Nishimura’s zombies are flesh eaters with varying amount of brain damage. Some of them settle for dinner hunt, others engage in minor communication. This is not entirely satisfying, but at least better than parkour zombies seen in some other recent genre films. Nishimura’s zombies, with a few exceptions, don’t really run, which is a refreshing return to how zombies should be. The horns on their foreheads, used by Rikka to control their movements, is something Nishimura could have left out, though. Thankfully the anti-idea is not extensively used in the film.

As far as mood goes Helldriver is laidback but enjoyably trashy, with some over-enhanced and perhaps unnecessary color adjustment (leaning towards red and orange). Composer Koh Nakagawa’s easily recognizable tunes are mixed with rock and even waltz in a gore dance, a scene quite over-used by the director by now. Despite the goriness real mean violence, essential to zombie movies, can be found only in a few scenes.

One of Helldriver’s problems is over-packing. Nishimura’s got tons of interesting ideas, with too little time to properly exploit them on screen. It makes a lot of fun, but strange characters and weapons are brought in and thrown out before full use of them has been taken. Atmospheric build ups are missing, and action scenes seem rushed. Occasionally humor and gags become too dominating.

The second major gripe is the extensive use of CGI, which goes against genre logic. Nishimura’s films have drawn large following due to amazing old school special effects work. Here much of this is visible here, but he also does too many things with computer generated images. CGI blood is mixed with real ketchup, which leads into divided rather than multiplied excitement.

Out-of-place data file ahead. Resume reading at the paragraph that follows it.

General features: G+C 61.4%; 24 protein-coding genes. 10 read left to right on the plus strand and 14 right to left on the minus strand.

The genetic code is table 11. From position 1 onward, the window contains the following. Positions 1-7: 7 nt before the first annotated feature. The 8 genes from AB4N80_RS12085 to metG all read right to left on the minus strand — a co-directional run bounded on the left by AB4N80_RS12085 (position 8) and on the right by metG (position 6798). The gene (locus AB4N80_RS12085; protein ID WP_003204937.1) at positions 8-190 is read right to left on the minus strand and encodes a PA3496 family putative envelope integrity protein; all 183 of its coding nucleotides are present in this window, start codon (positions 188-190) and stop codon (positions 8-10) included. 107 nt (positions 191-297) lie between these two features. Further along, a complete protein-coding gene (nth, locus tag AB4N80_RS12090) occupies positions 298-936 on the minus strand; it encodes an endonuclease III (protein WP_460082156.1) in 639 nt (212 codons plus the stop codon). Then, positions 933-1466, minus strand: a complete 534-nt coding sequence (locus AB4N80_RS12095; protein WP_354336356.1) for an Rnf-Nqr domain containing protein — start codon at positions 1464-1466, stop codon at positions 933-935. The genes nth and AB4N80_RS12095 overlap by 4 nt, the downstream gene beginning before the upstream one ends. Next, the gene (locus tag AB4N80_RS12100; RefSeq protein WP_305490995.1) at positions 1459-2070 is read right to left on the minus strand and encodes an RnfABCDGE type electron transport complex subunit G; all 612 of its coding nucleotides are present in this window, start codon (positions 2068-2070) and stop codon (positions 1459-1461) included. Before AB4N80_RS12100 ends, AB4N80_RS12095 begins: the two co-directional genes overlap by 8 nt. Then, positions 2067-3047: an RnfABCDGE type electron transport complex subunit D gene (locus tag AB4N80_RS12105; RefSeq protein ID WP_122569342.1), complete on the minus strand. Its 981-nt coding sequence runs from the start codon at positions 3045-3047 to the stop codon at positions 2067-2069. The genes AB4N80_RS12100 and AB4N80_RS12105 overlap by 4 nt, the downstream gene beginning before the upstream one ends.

Now, it must be stated that this review is based on the 105 minute International Version. The original cut is 10-15 minutes longer, and even features nasty handmade gore shots not seen in the shorter version. The full version premiered at the Fantastic Fest in Texas, but was taken back to editing table (due to?) after abysmal feedback. Sushi Typhoon’s official US face Marc Walcow later admitted having learnt his lesson: Nishimura films are not to be screened for “Iron Man 3 audience”. The same edit later opened for enthusiastic audience in New York, with people wondering how anyone would want to miss even a second of it.

With one of the film’s main problems being the hectic pacing, it’s easy to imagine the original cut being superior. It no doubt still suffers from CGI problems, but most likely comes with vital bits to enhance the overall experience. Nishimura also stated many fan favorite actors get more screen time in the long version. Even in the 105 minute cut one can spot the regulars from Takashi Shimizu to Cay Izumi and even Marc Walcow as the insane doctor.

Helldriver was to be Nishimura’s best movie. It is not. The amount of CGI and the lack of slower atmospheric parts hurt the film. Focus on vehicles is also relatively sparse considering the film’s title. However, the review being based on the shorter cut it would feel untimely to lay final judgment right yet. Besides, all the criticism is to be seen against the enormous potential of the film, and Nishimura’s amazing track record. Even as an “incomplete version” Helldriver is a hellava fun ride. It’s an epic trash movie that, despite its problems, doesn’t get boring for a second.